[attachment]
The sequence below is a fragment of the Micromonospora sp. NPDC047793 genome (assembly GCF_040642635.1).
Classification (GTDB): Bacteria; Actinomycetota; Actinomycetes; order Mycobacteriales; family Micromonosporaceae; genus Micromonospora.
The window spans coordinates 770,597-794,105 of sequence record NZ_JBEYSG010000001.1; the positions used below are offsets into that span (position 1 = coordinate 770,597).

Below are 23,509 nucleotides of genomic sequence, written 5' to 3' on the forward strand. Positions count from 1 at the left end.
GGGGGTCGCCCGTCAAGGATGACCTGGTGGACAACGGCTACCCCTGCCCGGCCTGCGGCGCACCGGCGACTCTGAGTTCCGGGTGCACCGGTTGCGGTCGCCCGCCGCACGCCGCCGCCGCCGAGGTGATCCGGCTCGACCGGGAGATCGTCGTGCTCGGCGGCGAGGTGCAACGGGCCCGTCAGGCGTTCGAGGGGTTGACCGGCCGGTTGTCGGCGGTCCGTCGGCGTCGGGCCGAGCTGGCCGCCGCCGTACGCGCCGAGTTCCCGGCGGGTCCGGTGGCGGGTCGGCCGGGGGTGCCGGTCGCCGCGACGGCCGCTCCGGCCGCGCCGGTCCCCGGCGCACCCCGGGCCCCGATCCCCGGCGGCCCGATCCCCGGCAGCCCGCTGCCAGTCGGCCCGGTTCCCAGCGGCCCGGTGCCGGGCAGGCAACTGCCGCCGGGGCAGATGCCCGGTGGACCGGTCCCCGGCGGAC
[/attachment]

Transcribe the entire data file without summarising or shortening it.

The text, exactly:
The sequence below is a fragment of the Micromonospora sp. NPDC047793 genome (assembly GCF_040642635.1).
Classification (GTDB): Bacteria; Actinomycetota; Actinomycetes; order Mycobacteriales; family Micromonosporaceae; genus Micromonospora.
The window spans coordinates 770,597-794,105 of sequence record NZ_JBEYSG010000001.1; the positions used below are offsets into that span (position 1 = coordinate 770,597).

Below are 23,509 nucleotides of genomic sequence, written 5' to 3' on the forward strand. Positions count from 1 at the left end.
GGGGGTCGCCCGTCAAGGATGACCTGGTGGACAACGGCTACCCCTGCCCGGCCTGCGGCGCACCGGCGACTCTGAGTTCCGGGTGCACCGGTTGCGGTCGCCCGCCGCACGCCGCCGCCGCCGAGGTGATCCGGCTCGACCGGGAGATCGTCGTGCTCGGCGGCGAGGTGCAACGGGCCCGTCAGGCGTTCGAGGGGTTGACCGGCCGGTTGTCGGCGGTCCGTCGGCGTCGGGCCGAGCTGGCCGCCGCCGTACGCGCCGAGTTCCCGGCGGGTCCGGTGGCGGGTCGGCCGGGGGTGCCGGTCGCCGCGACGGCCGCTCCGGCCGCGCCGGTCCCCGGCGCACCCCGGGCCCCGATCCCCGGCGGCCCGATCCCCGGCAGCCCGCTGCCAGTCGGCCCGGTTCCCAGCGGCCCGGTGCCGGGCAGGCAACTGCCGCCGGGGCAGATGCCCGGTGGACCGGTCCCCGGCGGAC